I was originally placed at the Nepal Disabled Women Association (NDWA), and was excited about this. It wasn’t until I arrived that I realised how awkward it would be. Blind women. Hi. Deaf British woman, working with hearing and blind Nepalese women? The only thing we could do was say “Namaste.” to each other. There were other women there who weren’t blind, but the language barrier got into the way. We could communicate a bit through gestures and so on, but it wasn’t easy. I was told I could just chill out on the roof. I wanted to do something beneficial, not work on my tan.
Our GCD day came, and Jamuna and I decided to give a presentation on LGBT issues. I got into touch with Orla, an Irish lady and a VSO volunteer who did the accounts for Blue Diamond. I met her our first week in Nepal, when she and other VSO volunteers gave us a pep talk. I asked her if someone could come and talk to the group. She brought along someone who was absolutely inspiring and amazing – Bakhti Shah, now a transgender, who was kicked out of the army for falling in love with a female officer. Both the ladies (at that time) were kicked out of the army, and Bakhti was kept in prison for 60 days and beaten up. You can read their story here, although it doesn’t mention her being beaten up, just ‘feeling weak’.. typical media cover up.
http://www.ekantipur.com/the-kathmandu- post/2013/05/24/on-saturday/battlefield -redefined/249127.html
They came and gave a talk, and everyone literally said nothing all day. They listened to what they had to say, they listened to me talking about my best friend, Mischa. They listened to how I spoke about her pain at being so confused, how depressed she was, and how she finally realised that she was born in the wrong body. They listened to how supportive her family and friends were, because we loved her for who she was. They listened to how I spoke about gay marriage being illegal, and were confused when I went up each single person and said..
“Can I have your permission to marry the person I love?”
“Umm.. yes, you can?”
They thought I was being a bit silly for doing this, until I asked them if they thought the fact that gay people have to pretty much ask every single person in their country for permission to allow them to marry the person they love, because gay marriage wasn’t legal, was also silly? That stumped them.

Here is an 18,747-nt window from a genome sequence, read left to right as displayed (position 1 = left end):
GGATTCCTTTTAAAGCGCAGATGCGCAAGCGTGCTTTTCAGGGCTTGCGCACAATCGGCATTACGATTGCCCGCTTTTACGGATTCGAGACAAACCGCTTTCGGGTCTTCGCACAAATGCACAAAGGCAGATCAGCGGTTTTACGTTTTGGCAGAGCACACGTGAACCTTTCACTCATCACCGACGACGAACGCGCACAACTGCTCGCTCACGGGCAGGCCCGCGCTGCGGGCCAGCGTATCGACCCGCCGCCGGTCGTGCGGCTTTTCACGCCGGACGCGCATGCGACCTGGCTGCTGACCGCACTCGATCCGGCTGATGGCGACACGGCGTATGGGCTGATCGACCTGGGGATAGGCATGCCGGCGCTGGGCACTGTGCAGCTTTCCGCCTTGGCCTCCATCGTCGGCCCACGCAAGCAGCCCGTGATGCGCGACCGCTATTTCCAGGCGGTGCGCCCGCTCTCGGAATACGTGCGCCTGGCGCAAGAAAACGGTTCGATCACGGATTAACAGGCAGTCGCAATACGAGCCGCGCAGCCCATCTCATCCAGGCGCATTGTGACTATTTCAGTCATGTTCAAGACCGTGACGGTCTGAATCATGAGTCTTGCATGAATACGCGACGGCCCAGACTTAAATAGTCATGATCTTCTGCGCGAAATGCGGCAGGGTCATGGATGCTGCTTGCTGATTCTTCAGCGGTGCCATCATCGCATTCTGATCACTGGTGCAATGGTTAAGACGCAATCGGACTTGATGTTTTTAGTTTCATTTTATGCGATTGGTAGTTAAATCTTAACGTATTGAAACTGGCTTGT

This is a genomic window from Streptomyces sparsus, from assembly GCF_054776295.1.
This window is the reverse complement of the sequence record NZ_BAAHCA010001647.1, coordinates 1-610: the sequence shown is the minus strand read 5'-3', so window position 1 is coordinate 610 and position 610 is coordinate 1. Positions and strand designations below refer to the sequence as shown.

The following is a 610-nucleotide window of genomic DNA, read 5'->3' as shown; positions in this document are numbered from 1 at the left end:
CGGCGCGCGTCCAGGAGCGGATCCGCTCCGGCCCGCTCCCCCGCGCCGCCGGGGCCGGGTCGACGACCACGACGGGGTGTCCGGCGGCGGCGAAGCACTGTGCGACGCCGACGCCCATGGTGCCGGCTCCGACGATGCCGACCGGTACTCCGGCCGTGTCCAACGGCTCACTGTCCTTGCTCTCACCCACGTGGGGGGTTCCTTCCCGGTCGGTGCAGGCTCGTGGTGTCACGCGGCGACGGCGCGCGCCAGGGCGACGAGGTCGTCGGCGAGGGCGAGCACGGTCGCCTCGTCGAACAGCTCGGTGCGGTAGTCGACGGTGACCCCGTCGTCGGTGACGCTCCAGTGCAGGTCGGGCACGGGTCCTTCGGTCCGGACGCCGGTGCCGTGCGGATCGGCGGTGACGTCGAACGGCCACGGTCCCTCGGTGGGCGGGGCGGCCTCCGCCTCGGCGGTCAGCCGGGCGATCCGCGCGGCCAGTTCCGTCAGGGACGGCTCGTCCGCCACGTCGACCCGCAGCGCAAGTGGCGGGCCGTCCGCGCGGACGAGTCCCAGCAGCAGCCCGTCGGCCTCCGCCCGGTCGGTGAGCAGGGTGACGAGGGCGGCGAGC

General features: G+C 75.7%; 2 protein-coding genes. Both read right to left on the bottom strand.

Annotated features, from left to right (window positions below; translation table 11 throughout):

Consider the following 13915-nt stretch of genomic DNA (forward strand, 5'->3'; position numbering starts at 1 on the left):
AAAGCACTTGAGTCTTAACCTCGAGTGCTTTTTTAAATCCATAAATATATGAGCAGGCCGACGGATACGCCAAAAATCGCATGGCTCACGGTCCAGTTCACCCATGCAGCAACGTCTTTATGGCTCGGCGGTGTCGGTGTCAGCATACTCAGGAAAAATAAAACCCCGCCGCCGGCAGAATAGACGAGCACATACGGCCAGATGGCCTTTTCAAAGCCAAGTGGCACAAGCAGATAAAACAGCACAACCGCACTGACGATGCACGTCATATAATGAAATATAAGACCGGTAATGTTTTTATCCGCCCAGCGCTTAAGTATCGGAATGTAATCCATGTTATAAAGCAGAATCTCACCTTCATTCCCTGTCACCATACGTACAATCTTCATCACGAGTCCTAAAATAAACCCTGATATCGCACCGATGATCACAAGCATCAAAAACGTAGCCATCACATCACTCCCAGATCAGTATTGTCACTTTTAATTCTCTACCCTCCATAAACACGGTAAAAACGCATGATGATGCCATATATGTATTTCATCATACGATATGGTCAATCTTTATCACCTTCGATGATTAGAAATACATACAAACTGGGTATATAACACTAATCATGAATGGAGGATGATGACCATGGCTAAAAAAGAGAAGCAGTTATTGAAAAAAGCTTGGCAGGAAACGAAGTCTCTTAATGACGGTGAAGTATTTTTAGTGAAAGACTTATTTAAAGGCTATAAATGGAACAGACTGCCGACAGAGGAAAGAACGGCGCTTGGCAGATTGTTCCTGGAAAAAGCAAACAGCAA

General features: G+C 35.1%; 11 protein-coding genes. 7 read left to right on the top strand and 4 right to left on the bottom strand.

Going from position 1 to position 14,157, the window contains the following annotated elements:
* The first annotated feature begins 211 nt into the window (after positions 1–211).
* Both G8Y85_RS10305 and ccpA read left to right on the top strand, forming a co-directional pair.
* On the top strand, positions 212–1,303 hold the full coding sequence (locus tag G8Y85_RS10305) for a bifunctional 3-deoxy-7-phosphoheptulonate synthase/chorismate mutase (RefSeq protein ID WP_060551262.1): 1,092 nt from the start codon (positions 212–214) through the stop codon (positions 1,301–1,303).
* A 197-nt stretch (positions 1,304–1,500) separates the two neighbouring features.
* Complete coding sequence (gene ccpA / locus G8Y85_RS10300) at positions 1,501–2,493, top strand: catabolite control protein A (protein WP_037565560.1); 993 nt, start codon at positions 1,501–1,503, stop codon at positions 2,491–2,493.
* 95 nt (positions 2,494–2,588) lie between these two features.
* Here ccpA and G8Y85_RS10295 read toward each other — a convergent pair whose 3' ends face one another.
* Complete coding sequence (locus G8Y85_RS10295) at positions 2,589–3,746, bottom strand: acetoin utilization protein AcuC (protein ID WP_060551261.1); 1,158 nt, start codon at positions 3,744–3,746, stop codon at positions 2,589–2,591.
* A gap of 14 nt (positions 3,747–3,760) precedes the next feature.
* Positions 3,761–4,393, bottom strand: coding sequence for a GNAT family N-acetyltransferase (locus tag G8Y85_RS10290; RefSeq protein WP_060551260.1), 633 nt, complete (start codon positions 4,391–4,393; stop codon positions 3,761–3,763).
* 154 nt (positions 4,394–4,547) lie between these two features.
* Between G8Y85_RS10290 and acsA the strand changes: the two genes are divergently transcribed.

Afterwards, I spoke to Orla and Bakhti and asked them if they had access for deaf people. They said they didn’t, so I asked if we could come and work with them and create accessibility for deaf, blind and illiterate people. They said yes, and we worked there instead.
I loved my time in Preston and Nepal. Partly because of all the skills I learned, but mainly because of the people I met. I loved them all. We all grew as individuals. One girl hated public speaking, in the end she was a narrator for the play, signing to 800 people. One girl was quiet as a mouse, in the end she was a little Rottweiler, prepared to defend her opinions to the end. Some of you may have noticed that I have a piece of string tied around my wrist? I have kept that for four years. It’s actually been 4 years to the day today, that a Nepalese woman gave it to me on top of the Manakamana mountain. I’ve never taken it off, because I valued everything I learnt and everyone I met.
One person in particular.
The people involved in the VSO project will all agree with me when I say Rita was an amazing person, possibly one of the most happiest and inspiring people I’ve ever met. She had an AMAZING smile that shone for miles. Her laughter was infectious. Whenever she saw that I was down, she’d come up to me, and say..
“Oi. You sad, why? No. You must smile. You must be happy. Come, you hug me.”
And just like that, regardless of how upset I would be, her smile and hug was a like a huge ray of sunshine. I am NOT exaggerating. Ask anyone who knew her.
Sadly, Rita died 3 months after the project ended. She committed suicide. Still to this day, as soon as I think about her, I start crying. Her death is still, and will always be one of my most painful and upsetting moments. Why she committed suicide, we don’t know. We’ve heard different stories, but none confirmed.
Her death inspired me to get involved with charity work. It is my dream that one day, there will be counselling centres for deaf people all over Nepal, and in other third world countries. I want to have centres where they can come in to talk, preferably to a counsellor who can sign or at least with an interpreter.
It enrages me that there are no support for them. They live in poverty, language and social isolation and have no education. I don’t know exactly how I’m going to do this, or even if it’s possible – but I have the ambition and dream. I am going to study, and one day I will work for the VSO and create a better life for those living in third world countries.
I know that I may not speak to them much now, but joining the project was one of the best decisions I’ve ever made, and I still think of everyone fondly.
Sometimes, you just have to take a risk and throw yourself in unexpected situations – you’d be surprised at what you find. I urge you to travel, I urge you to go out and meet new people. I urge you to be selfless.
I like to do good things for other people to make them happy, because it makes me happy. Maybe that’s not so selfless because I benefit from it too? But, I don’t think that’s so bad.
Someone once said to me..
“I distrust people until they earn my trust.”
For me, it’s the opposite – I trust people until they give me reasons not to. I know that it’s risky and I may get hurt. But I’d much rather live a life seeing the good in people rather than be cynical. That’s what Rita taught me.
So, go on.. create memories. Create happy days.